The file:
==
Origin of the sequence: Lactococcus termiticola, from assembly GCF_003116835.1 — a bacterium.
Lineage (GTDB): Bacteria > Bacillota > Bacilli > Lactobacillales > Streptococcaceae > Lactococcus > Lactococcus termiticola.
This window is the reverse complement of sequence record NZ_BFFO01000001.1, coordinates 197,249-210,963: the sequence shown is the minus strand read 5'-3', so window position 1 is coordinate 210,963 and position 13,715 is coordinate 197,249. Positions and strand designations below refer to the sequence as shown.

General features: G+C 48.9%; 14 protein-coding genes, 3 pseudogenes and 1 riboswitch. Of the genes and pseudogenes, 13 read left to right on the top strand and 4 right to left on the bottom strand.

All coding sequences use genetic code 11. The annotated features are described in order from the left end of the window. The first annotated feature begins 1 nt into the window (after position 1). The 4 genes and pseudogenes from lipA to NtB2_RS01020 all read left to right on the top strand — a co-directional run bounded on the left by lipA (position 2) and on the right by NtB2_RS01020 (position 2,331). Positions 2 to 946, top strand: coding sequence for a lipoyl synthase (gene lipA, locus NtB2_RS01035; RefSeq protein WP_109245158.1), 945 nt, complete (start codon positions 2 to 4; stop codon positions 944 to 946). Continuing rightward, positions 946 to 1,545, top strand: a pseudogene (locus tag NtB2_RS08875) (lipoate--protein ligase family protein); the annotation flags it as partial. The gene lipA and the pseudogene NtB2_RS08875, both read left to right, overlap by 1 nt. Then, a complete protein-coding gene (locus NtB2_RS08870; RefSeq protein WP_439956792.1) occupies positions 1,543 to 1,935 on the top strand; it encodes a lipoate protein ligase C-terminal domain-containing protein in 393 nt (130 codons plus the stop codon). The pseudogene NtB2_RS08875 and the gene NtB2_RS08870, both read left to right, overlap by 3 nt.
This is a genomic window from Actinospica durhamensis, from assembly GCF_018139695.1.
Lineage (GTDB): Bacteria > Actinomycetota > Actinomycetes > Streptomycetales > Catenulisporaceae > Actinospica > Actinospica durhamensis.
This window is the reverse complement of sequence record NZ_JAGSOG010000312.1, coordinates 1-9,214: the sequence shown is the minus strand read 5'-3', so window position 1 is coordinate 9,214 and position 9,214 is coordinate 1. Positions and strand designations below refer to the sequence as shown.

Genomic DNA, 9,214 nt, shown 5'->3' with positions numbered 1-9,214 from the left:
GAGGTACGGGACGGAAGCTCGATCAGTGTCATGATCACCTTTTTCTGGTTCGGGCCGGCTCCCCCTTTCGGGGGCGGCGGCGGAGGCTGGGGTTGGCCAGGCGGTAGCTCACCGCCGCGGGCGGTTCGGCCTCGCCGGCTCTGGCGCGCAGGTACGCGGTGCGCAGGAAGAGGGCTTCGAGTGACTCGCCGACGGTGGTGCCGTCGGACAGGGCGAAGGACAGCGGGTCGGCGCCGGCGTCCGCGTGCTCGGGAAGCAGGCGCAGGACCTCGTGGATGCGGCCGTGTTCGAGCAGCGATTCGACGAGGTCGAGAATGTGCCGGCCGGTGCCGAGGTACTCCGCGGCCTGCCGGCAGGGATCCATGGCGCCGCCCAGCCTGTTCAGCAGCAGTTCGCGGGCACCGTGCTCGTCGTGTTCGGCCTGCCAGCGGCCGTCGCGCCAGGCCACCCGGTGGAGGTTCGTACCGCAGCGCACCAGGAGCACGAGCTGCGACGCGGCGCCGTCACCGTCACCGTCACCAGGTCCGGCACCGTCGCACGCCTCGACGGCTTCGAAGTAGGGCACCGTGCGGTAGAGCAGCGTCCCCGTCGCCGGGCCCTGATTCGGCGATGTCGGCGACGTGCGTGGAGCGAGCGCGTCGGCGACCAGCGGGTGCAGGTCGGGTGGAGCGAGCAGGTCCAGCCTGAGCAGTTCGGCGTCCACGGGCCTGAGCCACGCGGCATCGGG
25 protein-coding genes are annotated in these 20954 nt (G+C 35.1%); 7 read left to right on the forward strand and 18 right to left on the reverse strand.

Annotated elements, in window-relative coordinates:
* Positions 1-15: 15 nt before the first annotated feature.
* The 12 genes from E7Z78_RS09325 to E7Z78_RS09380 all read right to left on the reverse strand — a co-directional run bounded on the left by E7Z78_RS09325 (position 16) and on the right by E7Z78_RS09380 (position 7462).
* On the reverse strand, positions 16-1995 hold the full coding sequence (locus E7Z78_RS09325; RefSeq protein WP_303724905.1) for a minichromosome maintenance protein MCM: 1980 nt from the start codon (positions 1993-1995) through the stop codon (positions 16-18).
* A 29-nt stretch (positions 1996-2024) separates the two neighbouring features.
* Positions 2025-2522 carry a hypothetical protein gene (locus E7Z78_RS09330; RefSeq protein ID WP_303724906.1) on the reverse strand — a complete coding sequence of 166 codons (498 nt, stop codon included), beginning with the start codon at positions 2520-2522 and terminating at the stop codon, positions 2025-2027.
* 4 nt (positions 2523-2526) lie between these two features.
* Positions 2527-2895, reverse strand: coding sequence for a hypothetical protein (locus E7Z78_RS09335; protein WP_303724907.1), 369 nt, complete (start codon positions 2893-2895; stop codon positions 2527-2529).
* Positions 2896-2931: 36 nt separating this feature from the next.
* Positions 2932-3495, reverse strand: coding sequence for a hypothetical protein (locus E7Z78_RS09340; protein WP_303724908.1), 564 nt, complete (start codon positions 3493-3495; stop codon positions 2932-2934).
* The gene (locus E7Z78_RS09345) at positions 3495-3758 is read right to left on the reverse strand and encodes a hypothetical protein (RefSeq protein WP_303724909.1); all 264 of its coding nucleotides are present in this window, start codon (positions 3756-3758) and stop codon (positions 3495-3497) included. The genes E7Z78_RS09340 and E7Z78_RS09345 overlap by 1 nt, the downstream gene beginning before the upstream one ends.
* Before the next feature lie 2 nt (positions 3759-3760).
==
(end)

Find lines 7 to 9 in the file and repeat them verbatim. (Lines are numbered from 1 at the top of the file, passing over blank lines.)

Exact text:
Lineage (GTDB): Bacteria > Actinomycetota > Actinomycetes > Streptomycetales > Catenulisporaceae > Actinospica > Actinospica durhamensis.
This window is the reverse complement of sequence record NZ_JAGSOG010000312.1, coordinates 1-9,214: the sequence shown is the minus strand read 5'-3', so window position 1 is coordinate 9,214 and position 9,214 is coordinate 1. Positions and strand designations below refer to the sequence as shown.

Genomic DNA, 9,214 nt, shown 5'->3' with positions numbered 1-9,214 from the left: